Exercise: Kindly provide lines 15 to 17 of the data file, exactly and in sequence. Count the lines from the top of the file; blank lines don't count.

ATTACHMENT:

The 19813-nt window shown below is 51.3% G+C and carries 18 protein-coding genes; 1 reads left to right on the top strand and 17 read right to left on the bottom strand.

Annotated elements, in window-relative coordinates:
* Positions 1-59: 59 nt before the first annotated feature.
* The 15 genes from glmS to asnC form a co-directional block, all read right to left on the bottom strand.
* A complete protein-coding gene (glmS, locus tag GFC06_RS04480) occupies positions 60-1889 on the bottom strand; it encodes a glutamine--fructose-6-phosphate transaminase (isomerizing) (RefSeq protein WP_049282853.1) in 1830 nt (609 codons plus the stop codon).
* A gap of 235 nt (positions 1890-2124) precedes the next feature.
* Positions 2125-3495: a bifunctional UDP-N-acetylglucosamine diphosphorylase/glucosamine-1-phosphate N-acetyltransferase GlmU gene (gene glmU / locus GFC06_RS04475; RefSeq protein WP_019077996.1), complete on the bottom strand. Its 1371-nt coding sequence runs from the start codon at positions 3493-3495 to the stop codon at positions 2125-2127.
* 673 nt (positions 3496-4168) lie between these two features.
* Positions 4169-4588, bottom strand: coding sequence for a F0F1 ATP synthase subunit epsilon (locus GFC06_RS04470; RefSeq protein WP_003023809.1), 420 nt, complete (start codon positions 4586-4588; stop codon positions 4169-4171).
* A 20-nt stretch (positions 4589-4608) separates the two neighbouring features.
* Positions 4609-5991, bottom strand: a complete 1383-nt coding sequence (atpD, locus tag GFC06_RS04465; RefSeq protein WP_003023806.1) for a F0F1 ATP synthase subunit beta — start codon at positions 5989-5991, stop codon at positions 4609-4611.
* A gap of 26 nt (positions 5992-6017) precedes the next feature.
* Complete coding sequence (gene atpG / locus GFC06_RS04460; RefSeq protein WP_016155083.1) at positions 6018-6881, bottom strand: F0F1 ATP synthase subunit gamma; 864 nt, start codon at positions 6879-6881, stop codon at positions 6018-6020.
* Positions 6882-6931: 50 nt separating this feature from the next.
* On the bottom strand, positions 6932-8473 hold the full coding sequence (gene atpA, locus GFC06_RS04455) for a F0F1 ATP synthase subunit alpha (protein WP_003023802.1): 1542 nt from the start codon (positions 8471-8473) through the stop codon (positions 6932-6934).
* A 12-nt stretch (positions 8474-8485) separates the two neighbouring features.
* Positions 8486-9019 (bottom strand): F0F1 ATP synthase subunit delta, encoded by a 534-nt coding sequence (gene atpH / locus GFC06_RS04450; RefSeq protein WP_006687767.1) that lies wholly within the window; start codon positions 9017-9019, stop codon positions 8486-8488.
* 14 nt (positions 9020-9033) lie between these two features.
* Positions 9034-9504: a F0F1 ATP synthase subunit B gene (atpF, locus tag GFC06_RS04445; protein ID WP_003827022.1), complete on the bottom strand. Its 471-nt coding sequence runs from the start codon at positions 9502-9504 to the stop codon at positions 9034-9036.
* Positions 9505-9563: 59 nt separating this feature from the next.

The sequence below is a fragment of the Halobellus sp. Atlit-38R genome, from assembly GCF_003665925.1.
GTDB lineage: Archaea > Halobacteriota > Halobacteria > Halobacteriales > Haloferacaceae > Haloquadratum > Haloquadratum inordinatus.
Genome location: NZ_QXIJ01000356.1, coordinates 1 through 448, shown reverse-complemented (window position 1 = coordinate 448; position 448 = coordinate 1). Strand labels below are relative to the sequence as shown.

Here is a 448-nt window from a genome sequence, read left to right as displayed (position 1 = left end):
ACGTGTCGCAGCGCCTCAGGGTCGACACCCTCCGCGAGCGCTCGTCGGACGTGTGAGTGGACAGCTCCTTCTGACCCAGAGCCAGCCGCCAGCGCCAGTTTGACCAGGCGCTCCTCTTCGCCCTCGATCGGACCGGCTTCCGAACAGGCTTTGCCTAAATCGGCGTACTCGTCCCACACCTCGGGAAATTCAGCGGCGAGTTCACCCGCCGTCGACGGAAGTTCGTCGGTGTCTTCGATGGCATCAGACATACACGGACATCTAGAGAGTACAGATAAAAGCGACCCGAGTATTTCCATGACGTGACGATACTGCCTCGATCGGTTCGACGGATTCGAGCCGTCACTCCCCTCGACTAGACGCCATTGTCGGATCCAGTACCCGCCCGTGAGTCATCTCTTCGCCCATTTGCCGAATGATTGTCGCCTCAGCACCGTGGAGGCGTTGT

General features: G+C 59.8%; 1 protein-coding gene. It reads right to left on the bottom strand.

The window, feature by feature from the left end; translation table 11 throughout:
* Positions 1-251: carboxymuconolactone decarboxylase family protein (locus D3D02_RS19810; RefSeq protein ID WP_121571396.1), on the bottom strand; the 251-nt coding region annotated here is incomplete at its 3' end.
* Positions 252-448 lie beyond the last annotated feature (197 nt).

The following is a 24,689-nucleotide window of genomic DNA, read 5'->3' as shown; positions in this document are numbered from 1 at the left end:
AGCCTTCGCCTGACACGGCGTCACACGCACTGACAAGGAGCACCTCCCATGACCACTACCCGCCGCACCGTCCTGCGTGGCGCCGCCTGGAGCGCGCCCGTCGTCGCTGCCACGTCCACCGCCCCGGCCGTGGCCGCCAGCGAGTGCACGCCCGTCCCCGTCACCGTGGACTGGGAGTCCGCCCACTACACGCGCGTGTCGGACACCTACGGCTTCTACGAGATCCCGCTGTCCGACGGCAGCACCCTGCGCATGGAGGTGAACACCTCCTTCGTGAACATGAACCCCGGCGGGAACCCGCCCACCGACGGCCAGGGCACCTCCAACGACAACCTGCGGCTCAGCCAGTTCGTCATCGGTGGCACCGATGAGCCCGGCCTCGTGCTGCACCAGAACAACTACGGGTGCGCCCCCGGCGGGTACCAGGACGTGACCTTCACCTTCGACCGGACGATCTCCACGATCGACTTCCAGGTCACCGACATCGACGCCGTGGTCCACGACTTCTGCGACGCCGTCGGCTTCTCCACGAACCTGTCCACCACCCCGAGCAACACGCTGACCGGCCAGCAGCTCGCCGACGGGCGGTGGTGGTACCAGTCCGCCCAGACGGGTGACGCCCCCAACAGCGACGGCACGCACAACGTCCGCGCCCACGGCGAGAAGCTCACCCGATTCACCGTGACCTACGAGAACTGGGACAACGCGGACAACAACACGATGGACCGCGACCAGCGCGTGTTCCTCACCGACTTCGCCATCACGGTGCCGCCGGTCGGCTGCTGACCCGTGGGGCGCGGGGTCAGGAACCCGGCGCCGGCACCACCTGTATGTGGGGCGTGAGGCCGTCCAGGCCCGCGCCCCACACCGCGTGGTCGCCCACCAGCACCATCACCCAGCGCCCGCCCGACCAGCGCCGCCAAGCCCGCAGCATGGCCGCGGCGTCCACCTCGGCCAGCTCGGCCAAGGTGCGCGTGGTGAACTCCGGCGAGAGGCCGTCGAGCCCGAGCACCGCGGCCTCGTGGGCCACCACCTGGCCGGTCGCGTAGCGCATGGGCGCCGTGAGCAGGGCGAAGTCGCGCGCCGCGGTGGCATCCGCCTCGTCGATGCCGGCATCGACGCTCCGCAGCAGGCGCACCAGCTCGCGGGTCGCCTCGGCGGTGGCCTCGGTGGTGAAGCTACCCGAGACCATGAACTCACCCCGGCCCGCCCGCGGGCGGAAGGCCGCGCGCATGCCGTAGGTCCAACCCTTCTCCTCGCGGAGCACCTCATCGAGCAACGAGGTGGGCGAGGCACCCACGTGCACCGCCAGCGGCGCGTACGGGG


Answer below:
* On the bottom strand, positions 6932-8473 hold the full coding sequence (gene atpA, locus GFC06_RS04455) for a F0F1 ATP synthase subunit alpha (protein WP_003023802.1): 1542 nt from the start codon (positions 8471-8473) through the stop codon (positions 6932-6934).
* A 12-nt stretch (positions 8474-8485) separates the two neighbouring features.
* Positions 8486-9019 (bottom strand): F0F1 ATP synthase subunit delta, encoded by a 534-nt coding sequence (gene atpH / locus GFC06_RS04450; RefSeq protein WP_006687767.1) that lies wholly within the window; start codon positions 9017-9019, stop codon positions 8486-8488.